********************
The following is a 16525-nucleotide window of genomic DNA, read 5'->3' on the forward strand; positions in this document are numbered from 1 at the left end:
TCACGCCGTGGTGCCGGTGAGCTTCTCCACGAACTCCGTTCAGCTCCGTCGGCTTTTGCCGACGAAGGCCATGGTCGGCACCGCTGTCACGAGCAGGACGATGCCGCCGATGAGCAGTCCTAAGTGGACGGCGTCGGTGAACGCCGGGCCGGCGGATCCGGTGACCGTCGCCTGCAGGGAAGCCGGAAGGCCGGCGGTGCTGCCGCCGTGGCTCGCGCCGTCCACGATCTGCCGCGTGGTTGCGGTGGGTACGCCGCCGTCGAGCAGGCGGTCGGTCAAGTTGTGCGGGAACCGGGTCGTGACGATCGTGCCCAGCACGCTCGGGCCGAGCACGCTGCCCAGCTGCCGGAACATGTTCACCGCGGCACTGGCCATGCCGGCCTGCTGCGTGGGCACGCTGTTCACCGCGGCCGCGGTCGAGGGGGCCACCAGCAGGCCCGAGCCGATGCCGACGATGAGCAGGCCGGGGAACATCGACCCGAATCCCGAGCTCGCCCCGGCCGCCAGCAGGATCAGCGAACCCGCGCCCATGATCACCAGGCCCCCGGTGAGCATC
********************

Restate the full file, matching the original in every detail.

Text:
The following is a 16525-nucleotide window of genomic DNA, read 5'->3' on the forward strand; positions in this document are numbered from 1 at the left end:
TCACGCCGTGGTGCCGGTGAGCTTCTCCACGAACTCCGTTCAGCTCCGTCGGCTTTTGCCGACGAAGGCCATGGTCGGCACCGCTGTCACGAGCAGGACGATGCCGCCGATGAGCAGTCCTAAGTGGACGGCGTCGGTGAACGCCGGGCCGGCGGATCCGGTGACCGTCGCCTGCAGGGAAGCCGGAAGGCCGGCGGTGCTGCCGCCGTGGCTCGCGCCGTCCACGATCTGCCGCGTGGTTGCGGTGGGTACGCCGCCGTCGAGCAGGCGGTCGGTCAAGTTGTGCGGGAACCGGGTCGTGACGATCGTGCCCAGCACGCTCGGGCCGAGCACGCTGCCCAGCTGCCGGAACATGTTCACCGCGGCACTGGCCATGCCGGCCTGCTGCGTGGGCACGCTGTTCACCGCGGCCGCGGTCGAGGGGGCCACCAGCAGGCCCGAGCCGATGCCGACGATGAGCAGGCCGGGGAACATCGACCCGAATCCCGAGCTCGCCCCGGCCGCCAGCAGGATCAGCGAACCCGCGCCCATGATCACCAGGCCCCCGGTGAGCATC